When models, entertainers, and presenters stand in front of cameras or an audience, make-up artists ensure they have suitable make up and hairstyles.
As a make up artist, you will be responsible for producing images and characters based on a brief utilising make-up, haircuts, and prosthetics.
You’ll be able to interpret clients’ make up requirements to generate both a creative and technically accurate visual depiction. This might vary from basic make up for a TV host to more complex historical make up or special effects.
You might freelance, work as an assistant to a more senior colleague, or be part of a make up design team.
Throughout your apprenticeship, you may help:
- research and design make-up and hairstyles
- work to production designers’ notes and instructions
- tidy and style hair
- create special effects make-up
- take notes and photos for reference
- be on set to redo make-up and hair
- remove make-up and keep wigs and hairpieces in good condition.
- Apprentices should receive no less than the national minimum wage.
- Make-up artists working in fashion can earn £450 a day for an event like London Fashion Week, and around £275 for other events. For fashion editorial work head make-up artists earn £170 to £320 per day, depending on the designer.
- On major feature films, with budgets over £30million, a trainee make-up artist can earn £140 for a ten-hour day, while a key hair and make-up artist with several years’ experience, will earn £410.
A typical working day includes long and unsocial hours, and shifts and weekend work are common.
Working on a film or television production entails being on site before shooting starts and remaining on set during filming to reapply make up.
Advance fittings are often required, but you will not be alone; working as part of a production team is an important aspect of the job.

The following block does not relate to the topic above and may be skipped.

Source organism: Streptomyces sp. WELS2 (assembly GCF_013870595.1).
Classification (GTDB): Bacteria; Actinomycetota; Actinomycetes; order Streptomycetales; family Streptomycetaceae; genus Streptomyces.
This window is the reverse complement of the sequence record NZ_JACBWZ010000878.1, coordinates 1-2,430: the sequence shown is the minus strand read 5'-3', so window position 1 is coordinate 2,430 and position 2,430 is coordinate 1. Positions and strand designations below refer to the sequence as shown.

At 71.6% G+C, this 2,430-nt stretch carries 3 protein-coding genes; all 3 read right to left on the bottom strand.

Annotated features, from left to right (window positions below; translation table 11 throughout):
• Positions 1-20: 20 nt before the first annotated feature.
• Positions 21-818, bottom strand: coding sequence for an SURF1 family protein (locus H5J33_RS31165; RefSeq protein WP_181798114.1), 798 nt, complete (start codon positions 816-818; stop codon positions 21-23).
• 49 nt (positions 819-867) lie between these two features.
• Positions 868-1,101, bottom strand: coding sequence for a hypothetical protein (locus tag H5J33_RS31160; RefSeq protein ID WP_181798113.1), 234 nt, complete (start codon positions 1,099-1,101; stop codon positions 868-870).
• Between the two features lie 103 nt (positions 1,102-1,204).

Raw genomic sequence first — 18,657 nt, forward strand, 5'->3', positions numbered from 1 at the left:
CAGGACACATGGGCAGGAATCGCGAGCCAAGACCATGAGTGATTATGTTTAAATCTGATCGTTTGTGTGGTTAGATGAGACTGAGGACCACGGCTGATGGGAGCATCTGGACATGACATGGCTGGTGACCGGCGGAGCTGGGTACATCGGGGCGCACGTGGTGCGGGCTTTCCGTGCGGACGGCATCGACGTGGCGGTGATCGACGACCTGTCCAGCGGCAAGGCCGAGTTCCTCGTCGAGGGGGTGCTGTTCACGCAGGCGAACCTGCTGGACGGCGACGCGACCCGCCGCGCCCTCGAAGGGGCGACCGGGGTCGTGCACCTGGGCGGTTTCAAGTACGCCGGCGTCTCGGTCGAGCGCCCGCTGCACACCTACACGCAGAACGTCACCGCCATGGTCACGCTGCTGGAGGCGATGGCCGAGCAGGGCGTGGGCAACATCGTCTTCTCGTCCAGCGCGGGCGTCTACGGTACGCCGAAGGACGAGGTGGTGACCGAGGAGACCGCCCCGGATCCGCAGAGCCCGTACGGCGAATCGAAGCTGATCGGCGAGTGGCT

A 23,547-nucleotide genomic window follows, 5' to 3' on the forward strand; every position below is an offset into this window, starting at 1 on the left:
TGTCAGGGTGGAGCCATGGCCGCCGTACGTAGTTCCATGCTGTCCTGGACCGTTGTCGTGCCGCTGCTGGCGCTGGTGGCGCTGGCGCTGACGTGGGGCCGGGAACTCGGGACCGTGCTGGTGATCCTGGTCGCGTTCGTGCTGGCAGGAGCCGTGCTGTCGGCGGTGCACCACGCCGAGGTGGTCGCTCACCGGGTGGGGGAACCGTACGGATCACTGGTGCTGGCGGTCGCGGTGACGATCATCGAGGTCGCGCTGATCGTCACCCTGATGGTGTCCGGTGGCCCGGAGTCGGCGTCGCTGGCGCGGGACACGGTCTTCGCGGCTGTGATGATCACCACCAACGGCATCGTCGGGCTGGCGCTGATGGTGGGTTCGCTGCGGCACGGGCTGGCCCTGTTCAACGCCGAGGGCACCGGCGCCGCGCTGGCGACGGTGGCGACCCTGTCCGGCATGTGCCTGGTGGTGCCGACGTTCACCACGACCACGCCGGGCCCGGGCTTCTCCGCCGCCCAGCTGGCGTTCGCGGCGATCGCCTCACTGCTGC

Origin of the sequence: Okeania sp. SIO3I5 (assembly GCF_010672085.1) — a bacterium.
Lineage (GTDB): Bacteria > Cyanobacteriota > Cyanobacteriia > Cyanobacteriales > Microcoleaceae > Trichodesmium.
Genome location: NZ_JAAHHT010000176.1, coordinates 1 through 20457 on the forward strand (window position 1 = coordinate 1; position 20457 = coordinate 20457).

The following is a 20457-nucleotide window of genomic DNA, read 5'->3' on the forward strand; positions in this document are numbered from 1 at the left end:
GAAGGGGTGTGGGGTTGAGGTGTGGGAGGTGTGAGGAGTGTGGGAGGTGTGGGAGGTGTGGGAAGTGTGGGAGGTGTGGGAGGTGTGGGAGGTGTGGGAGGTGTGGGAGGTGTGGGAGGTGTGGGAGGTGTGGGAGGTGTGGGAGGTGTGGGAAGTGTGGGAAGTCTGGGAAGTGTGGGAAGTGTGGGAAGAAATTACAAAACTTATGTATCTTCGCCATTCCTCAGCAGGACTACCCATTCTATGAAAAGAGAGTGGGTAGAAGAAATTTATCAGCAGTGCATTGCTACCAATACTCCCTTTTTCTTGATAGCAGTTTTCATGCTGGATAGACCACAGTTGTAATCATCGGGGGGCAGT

You could work at a TV studio, in a theatre, on a film set or at a film studio.
Qualifications you can achieve as an apprentice make up artist include:
- Level 2 Beauty Therapist – Entry requirements for this level include some GCSEs, usually including English and maths, or equivalent, for an intermediate apprenticeship. This qualification takes 15 months to complete.
On a make up artist apprenticeship, you’ll learn:
- design skills and knowledge
- the ability to work well with your hands
- artistic and creative flair
- the ability to work well with others
- to be thorough and pay attention to detail
- to be flexible and open to change
- excellent verbal communication skills
- the ability to use your initiative
- to be able to carry out basic tasks on a computer or hand-held device.
There are several industries that regularly employ make-up artists. Employers include:
- network and independent television
- film, video and advertising and commercial companies
- commercial and fashion photographers and, on a less regular basis, portrait photographers
- the wedding industry, for bridal make-up
- the medical profession, where a make-up artist may work with patients following injury or surgery.
Informal education is equally as vital as formal education. In addition, you’ll learn that industry experience, whether paid or unpaid, is essential for professional development and job placement.
On-the-job training is common, and freelancers must manage their professional growth (CPD). Many make up artists believe that on-the-job training and experience are just as crucial, if not more important, than formal education.
Many artists and designers wish to hone or consolidate their skills to branch out into other areas of expertise or produce higher-quality work within their current field. Further education enables you to experiment, diversify, or get the specialised knowledge you need. Unfortunately, there are limited training alternatives available, most of which are in commercial schools and must be paid for.
Make up artists may take short courses in specialised subjects like special effects.
Working as a make up artist will teach you that there is no obvious road to success. Because the profession is self-sufficient, individuals may alternate between trainee make up assistant, make up artist, chief/key make up artist, and designer duties depending on their experience and confidence in a subject.
As a consequence, you may charge different rates for different jobs. Decisions on whether to pursue more pay and bid on project work in a more senior position are highly impacted by your confidence and the experience and talent you think you have to offer.
Although many ambitious individuals seek the make up director role, many freelance artists who still need to obtain this position have a self-sufficient and lucrative career.
You may specialise in one aspect of the job, such as wigs or prosthetics, body painting, or making contact lenses or teeth.